Safety Concerns at Sporting Events
Are you ready for some……..VIOLENCE?!?!
Football season is officially upon us and Philadelphia Eagles fans do not disappoint! The first game wasn’t even in the books yet, and we made major headlines. Granted, we have had a long-standing tradition, or embarrassment, depending on where you align yourself, of being rough on outside fans. Who can forget the “battery” incident or throwing snowballs at Santa Claus?? Eager to outdo themselves, at the home opener, a group of tailgaters tried to beat the lights out of an individual wearing a Washington Redskins jersey…..someone that just happened to be Mike Scott, a professional basketball athlete for…..wait for it….the PHILADELPHIA 76ers!
Now, I will pause to let the irony -or stupidity- sink in for a second, that a Philadelphia Sports fan could have sidelined a professional athlete from Philadelphia…
So, this got me to thinking, how can you protect yourself if you happen to be wearing the wrong jersey in the wrong sporting venue. What if violence finds you, even when you aren’t looking for it. What if you have your wife and/or children with you? Here are some tips to help, should something like this happen to you.
1: Keep situationally aware and avoid it. Don’t focus on anything but where you’re walking, and how you’ll get there. Keep an eye out for pre-incident indicators. In this case, the [insert appropriate expletive] drunken fan with a microphone that is instigating the crowd. If you can see it ahead, you can avoid it and walk away before it comes to you. If it is in your face, it is too late.
2: If it happens near you or to you, and you can’t avoid it. If you happen to be the unlucky individual that gets surrounded because of a jersey, there are a couple things you can do.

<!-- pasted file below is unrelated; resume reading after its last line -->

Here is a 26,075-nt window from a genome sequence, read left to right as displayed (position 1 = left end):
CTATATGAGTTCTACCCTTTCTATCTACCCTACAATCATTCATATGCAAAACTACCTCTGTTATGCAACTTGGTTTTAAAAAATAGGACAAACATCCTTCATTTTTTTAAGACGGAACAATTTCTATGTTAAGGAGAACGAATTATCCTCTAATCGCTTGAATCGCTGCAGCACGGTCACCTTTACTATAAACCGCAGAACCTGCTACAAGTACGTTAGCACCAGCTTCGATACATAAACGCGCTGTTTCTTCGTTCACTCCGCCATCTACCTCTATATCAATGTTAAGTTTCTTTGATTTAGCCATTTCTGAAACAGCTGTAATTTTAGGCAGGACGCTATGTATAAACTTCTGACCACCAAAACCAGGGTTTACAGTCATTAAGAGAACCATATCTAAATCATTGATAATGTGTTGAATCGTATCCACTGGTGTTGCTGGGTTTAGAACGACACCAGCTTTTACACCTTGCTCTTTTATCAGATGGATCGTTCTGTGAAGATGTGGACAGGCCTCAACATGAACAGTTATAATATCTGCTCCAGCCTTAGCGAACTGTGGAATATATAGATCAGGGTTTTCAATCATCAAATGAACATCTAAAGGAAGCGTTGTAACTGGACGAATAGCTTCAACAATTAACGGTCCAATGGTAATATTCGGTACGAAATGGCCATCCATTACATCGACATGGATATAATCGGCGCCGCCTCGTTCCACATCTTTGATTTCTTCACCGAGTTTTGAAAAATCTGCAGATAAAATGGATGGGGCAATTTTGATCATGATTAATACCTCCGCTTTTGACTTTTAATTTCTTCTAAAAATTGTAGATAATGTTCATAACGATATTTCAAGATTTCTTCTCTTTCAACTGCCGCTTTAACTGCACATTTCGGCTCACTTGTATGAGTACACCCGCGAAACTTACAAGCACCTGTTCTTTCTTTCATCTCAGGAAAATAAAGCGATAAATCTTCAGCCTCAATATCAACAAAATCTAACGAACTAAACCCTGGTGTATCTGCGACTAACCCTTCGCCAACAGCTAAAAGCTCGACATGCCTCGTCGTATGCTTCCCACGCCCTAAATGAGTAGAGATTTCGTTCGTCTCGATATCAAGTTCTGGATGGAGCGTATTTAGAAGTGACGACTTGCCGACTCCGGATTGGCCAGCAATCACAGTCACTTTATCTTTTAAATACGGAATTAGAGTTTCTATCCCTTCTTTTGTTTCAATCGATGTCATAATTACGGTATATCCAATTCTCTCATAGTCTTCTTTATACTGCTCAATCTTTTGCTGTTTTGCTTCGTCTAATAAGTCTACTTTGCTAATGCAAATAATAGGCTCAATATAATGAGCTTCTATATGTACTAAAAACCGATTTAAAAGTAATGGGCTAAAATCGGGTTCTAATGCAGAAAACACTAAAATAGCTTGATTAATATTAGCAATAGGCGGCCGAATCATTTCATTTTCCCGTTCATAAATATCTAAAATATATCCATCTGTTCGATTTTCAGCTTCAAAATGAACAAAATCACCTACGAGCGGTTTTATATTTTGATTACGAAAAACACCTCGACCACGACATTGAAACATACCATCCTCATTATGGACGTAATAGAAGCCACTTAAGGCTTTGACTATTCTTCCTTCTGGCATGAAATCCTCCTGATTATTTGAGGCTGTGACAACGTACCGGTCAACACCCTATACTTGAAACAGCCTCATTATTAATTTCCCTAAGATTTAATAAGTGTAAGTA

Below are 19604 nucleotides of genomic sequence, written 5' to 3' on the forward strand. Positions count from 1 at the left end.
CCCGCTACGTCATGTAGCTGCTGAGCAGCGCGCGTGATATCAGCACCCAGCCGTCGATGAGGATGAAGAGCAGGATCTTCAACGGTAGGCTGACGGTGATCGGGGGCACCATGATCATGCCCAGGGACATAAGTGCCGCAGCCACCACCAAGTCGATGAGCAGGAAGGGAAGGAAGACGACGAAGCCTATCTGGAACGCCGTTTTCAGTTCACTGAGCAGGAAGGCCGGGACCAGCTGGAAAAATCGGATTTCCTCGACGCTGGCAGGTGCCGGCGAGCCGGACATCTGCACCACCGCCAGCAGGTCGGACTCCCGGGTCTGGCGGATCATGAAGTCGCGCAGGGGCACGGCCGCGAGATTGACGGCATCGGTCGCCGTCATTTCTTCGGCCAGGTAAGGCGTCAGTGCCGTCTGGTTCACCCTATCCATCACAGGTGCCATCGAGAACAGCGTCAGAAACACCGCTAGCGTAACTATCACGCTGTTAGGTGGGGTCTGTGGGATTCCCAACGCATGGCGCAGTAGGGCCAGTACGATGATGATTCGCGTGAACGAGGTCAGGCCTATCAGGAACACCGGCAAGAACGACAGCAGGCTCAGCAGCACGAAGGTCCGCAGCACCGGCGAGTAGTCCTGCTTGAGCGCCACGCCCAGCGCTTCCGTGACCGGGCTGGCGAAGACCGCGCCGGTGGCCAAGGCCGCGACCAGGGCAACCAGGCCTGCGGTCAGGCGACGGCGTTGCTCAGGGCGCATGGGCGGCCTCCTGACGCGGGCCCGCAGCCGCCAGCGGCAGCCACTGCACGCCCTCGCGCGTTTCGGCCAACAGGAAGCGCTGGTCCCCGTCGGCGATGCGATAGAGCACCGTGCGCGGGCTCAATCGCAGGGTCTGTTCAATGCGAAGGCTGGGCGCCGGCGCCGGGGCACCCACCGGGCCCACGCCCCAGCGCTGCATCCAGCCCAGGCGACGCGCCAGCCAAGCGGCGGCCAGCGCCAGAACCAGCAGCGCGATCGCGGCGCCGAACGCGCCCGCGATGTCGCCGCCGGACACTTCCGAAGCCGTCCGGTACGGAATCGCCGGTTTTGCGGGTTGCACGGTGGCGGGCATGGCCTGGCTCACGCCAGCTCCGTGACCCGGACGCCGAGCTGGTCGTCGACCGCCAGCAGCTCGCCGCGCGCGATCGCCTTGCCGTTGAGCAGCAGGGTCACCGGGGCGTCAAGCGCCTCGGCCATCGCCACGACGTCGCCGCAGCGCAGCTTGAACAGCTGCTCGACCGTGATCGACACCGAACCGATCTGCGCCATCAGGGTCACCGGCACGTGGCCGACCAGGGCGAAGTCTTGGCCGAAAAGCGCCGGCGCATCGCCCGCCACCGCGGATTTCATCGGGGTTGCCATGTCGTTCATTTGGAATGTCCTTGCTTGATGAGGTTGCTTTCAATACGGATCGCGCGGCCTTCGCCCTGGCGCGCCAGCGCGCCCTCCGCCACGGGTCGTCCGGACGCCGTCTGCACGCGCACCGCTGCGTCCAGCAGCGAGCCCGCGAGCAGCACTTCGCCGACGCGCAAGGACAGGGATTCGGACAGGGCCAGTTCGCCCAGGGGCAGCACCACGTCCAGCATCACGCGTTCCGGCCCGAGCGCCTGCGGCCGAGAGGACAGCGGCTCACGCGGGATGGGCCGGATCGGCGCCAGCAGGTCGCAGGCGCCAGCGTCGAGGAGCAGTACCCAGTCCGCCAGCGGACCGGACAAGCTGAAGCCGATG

There are two basic scenarios here….
Scenario 1: The crowd is taunting and jeering, but not physical- simply surrounding you:
If the crowd is only hurling insults your way or “talking smack”- do not feed into it. Attempt to find way through the crowd. Hands up, open, palms out and near your chin…envision a cop drama where they are pleading with the guy that has the gun. This is a position that can provide you with some defense if a punch is thrown but is less provoking than balled up fists. Continue to politely move through the crowd in this fashion until you make it through. Also, sometimes going back the way you came is much easier. You’ll be insulted further, but who cares?
Scenario 2: The crowd becomes physically violent:
Let me be clear, this is a horrible situation and everything at this point is up in the air. There is no way to predict the outcome of a physical altercation, and it becomes exponentially more dangerous and unpredictable when you offer more than one attacker. However, there some basics you can follow:
- Control the position. This is something that can be done during the “talking” phase. Position yourself to one of the extreme edges of the group, never in the center. As the chatter becomes more intense, make sure you keep this in mind and maneuver so that you are on the right or left flank at all times. If you can, check out the people in the group, and find the one that seems to be the weakest link, and align yourself next to that individual.
- Control the movement. If things go South, do your best to keep things linear, not circular. If you keep the group in a line, you create distance between you and the other attackers. Move to one side or the other to keep from getting surrounded.
- Control the “scary”. Basically, hit first, hit fast, and hit hard. Psychology can be an ally here. If you crumble one of them with a well-placed kick to a kneecap, drop them with an elbow or knee to the nose or throat, or in some other way incapacitate one of the attackers, chances are you will take the fight out of the others. You will at least get a window of opportunity to flee while they are second guessing their approach. Remember as always, time and distance equal safety.
Hopefully this event has caused some tailgaters and fans to reassess how they choose to interact with fans from the opposing team, but just in case you find yourself in the same situation that Mike Scott did this past Sunday, these tips will help keep you safe.
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